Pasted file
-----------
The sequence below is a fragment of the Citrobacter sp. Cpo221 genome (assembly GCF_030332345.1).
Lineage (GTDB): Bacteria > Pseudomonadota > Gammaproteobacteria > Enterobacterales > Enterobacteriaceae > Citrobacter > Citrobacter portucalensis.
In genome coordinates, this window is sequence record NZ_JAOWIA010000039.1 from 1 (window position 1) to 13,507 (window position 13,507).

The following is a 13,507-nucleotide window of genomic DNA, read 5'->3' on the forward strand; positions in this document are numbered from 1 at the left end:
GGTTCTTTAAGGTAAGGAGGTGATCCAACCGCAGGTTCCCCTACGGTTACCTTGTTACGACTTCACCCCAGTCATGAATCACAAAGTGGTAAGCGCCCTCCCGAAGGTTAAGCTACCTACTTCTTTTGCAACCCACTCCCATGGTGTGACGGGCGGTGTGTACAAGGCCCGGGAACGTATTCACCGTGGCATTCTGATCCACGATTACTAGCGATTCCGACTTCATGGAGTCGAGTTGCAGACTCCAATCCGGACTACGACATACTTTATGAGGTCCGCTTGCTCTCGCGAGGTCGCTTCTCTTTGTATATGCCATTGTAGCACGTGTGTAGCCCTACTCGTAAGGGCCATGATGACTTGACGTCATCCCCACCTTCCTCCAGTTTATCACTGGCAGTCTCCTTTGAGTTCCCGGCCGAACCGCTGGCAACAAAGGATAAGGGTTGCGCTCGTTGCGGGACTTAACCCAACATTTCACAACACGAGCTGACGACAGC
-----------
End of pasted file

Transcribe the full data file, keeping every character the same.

The sequence below is a fragment of the Citrobacter sp. Cpo221 genome (assembly GCF_030332345.1).
Lineage (GTDB): Bacteria > Pseudomonadota > Gammaproteobacteria > Enterobacterales > Enterobacteriaceae > Citrobacter > Citrobacter portucalensis.
In genome coordinates, this window is sequence record NZ_JAOWIA010000039.1 from 1 (window position 1) to 13,507 (window position 13,507).

The following is a 13,507-nucleotide window of genomic DNA, read 5'->3' on the forward strand; positions in this document are numbered from 1 at the left end:
GGTTCTTTAAGGTAAGGAGGTGATCCAACCGCAGGTTCCCCTACGGTTACCTTGTTACGACTTCACCCCAGTCATGAATCACAAAGTGGTAAGCGCCCTCCCGAAGGTTAAGCTACCTACTTCTTTTGCAACCCACTCCCATGGTGTGACGGGCGGTGTGTACAAGGCCCGGGAACGTATTCACCGTGGCATTCTGATCCACGATTACTAGCGATTCCGACTTCATGGAGTCGAGTTGCAGACTCCAATCCGGACTACGACATACTTTATGAGGTCCGCTTGCTCTCGCGAGGTCGCTTCTCTTTGTATATGCCATTGTAGCACGTGTGTAGCCCTACTCGTAAGGGCCATGATGACTTGACGTCATCCCCACCTTCCTCCAGTTTATCACTGGCAGTCTCCTTTGAGTTCCCGGCCGAACCGCTGGCAACAAAGGATAAGGGTTGCGCTCGTTGCGGGACTTAACCCAACATTTCACAACACGAGCTGACGACAGC